12 December 2013 zichtbaarzijn

By Ben Haagsma

CCA Uganda - focus discussion 2

Climate Change is seen as a serious threat to sustained production for smallholder farming in Northern Uganda, because weather patterns – rainfall, temperature, droughts – are getting more extreme and less reliable. This makes farming more difficult and increases crop failures. Climate Change Adaptation (CCA) measures are seen as a necessary step to reduce such risks or at least make them better manageable. It is not always clear to what extent farmers have already been taken such measures, how successful they have been and what are the remaining problems they face.

The Lango Food Security and Nutrition Cluster – LFSNC (consisting of 7 NGOs: NECPA, CARITAS, AFSRT, DETREC, PASUD, ICES and FAPAD) invited FSAS to conduct a field research into CCA. The research process consisted of three steps: 1) a preparatory workshop for design of research methodology and questionnaire; 2) a 4-days field research, during which focus group discussions were held in five different communities around Lira; 3) a feedback workshop with research team and invited government officers. The research team consisted of 8 persons, representing all cluster members. The research took place early November 2013.

Two main research tasks were identified:

  1. An inventory and assessment of existing CCA measures developed and applied by farmers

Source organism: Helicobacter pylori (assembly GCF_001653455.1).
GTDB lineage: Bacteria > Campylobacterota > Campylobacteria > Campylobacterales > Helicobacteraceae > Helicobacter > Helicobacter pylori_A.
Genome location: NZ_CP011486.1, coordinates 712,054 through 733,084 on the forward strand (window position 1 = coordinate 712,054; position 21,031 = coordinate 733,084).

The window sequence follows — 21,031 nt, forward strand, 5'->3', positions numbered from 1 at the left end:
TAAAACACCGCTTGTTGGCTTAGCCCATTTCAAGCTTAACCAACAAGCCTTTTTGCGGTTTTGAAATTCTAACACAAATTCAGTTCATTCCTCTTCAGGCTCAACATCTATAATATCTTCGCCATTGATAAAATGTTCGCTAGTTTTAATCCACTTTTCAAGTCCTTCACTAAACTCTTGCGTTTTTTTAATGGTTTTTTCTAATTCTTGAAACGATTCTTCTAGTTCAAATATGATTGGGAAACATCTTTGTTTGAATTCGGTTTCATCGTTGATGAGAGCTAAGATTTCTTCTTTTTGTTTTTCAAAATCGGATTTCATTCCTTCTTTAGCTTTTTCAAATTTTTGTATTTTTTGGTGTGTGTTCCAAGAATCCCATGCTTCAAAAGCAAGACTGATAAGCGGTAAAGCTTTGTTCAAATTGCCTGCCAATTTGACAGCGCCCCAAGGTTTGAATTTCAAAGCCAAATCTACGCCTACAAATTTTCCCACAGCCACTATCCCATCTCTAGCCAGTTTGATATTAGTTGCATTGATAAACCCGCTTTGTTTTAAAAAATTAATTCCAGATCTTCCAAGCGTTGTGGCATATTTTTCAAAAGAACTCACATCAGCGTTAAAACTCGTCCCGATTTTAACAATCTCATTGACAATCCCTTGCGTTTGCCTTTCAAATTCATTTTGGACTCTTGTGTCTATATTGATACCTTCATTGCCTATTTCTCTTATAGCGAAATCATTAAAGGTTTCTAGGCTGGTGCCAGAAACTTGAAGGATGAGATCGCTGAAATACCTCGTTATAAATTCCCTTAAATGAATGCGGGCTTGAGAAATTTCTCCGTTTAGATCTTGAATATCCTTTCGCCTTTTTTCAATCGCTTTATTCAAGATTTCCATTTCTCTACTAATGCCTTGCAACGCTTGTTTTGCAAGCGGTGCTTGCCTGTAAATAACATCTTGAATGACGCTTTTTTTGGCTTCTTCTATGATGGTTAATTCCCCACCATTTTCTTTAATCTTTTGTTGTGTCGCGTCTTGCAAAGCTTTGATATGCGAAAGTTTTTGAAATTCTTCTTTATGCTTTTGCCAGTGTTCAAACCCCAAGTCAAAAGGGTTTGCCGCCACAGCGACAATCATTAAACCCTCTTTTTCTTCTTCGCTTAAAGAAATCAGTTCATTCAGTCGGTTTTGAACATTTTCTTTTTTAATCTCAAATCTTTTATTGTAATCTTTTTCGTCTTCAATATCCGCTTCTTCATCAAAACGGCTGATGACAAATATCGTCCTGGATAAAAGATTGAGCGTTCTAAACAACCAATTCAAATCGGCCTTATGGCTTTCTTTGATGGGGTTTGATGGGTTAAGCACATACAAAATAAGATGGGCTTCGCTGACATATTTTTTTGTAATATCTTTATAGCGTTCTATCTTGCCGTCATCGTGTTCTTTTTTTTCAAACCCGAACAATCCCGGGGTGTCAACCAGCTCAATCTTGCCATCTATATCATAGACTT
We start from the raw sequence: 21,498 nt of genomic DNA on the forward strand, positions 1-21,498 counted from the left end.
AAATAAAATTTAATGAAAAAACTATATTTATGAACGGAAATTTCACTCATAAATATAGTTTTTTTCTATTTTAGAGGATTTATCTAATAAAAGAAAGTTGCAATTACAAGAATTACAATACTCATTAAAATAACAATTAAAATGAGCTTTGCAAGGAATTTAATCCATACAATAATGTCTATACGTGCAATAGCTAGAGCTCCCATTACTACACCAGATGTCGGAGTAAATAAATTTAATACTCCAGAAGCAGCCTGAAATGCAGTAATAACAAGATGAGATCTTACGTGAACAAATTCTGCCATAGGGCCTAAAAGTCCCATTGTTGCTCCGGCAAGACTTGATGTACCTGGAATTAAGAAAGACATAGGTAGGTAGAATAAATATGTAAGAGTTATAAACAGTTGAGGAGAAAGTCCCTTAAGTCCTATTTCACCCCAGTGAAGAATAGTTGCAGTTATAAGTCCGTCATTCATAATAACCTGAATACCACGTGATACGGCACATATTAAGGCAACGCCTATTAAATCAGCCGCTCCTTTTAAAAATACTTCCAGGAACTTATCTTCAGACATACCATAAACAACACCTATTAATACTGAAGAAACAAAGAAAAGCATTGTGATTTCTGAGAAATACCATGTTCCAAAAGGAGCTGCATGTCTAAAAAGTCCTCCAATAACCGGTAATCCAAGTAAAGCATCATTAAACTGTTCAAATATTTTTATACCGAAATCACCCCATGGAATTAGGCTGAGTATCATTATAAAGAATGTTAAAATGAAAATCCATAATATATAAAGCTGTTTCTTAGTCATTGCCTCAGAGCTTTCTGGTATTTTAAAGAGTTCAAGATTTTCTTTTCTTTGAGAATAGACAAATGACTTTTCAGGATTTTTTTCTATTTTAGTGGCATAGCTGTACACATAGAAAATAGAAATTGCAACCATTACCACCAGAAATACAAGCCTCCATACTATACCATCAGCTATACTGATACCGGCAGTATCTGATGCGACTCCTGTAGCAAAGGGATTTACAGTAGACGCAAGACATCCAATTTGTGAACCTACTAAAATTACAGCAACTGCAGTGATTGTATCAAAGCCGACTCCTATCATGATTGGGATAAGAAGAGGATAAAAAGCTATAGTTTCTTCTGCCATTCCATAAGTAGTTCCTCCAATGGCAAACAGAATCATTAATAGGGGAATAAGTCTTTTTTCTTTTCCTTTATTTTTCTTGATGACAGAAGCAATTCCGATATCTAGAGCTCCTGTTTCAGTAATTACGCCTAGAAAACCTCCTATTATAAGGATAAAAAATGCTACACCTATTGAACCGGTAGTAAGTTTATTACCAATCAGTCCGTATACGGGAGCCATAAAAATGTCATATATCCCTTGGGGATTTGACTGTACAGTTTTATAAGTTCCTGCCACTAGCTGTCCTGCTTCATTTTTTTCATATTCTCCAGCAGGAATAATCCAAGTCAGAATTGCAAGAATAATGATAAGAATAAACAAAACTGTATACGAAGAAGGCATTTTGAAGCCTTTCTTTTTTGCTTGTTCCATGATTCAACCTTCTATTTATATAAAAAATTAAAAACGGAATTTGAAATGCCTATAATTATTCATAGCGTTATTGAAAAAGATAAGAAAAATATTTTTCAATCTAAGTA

2. An analysis of factors that affect the production levels on farmers’ fields

CCA Uganda - focus discussion

The assumption was that though farmers may suffer from climate change, they also face many other, multiple and linked factors, which all affect their production levels negatively. The research aimed to take this broader picture into consideration instead of jumping to Climate Change as a single factor. During the research farmers identified the diverse factors that affected their production levels over the last 10 years. The participatory ranking exercise put weather changes at highest rate, but shortly followed by factors, such as lack of quality farm inputs, low soil fertility, pests and diseases, poor access to markets and poor access to land.

Farmers practice many diverse measures on their fields to counter the adverse weather changes (labeled CCA measures) and to reduce the effects of the other factors. In general, farmers are not satisfied with the effectiveness of these measures and they strongly wish to improve on them. Their feedback has provided useful inputs for NGOs to improve and enrich their existing programmes. The existing meteorological data are so far of limited quality; no proper weather forecasts exists that support farmers in decision making. The technical language used by meteorological staff hinders effective communication with farmers. Regional models for climate change are non-existent.

Whereas virtually all persons associate Climate Change with increased occurrence of droughts and unreliable cropping seasons, the attention for damage caused by floods remains relatively low. However, increasing annual rainfall (!) and more intensive rain storms cause serious havoc to farming and communities. But so far neither farmers nor NGOs have developed effective and tested measures to reduce these risks of floods. The suggested flood control measures still need technical attention, as they can easily cause more havoc than solve the problem.

What are your experiences with this ‘flood’ dimension of climate change? Is this an underrated and ignored side of climate change? What measures have you taken to counter flood damage for smallholders? How effective were they? 

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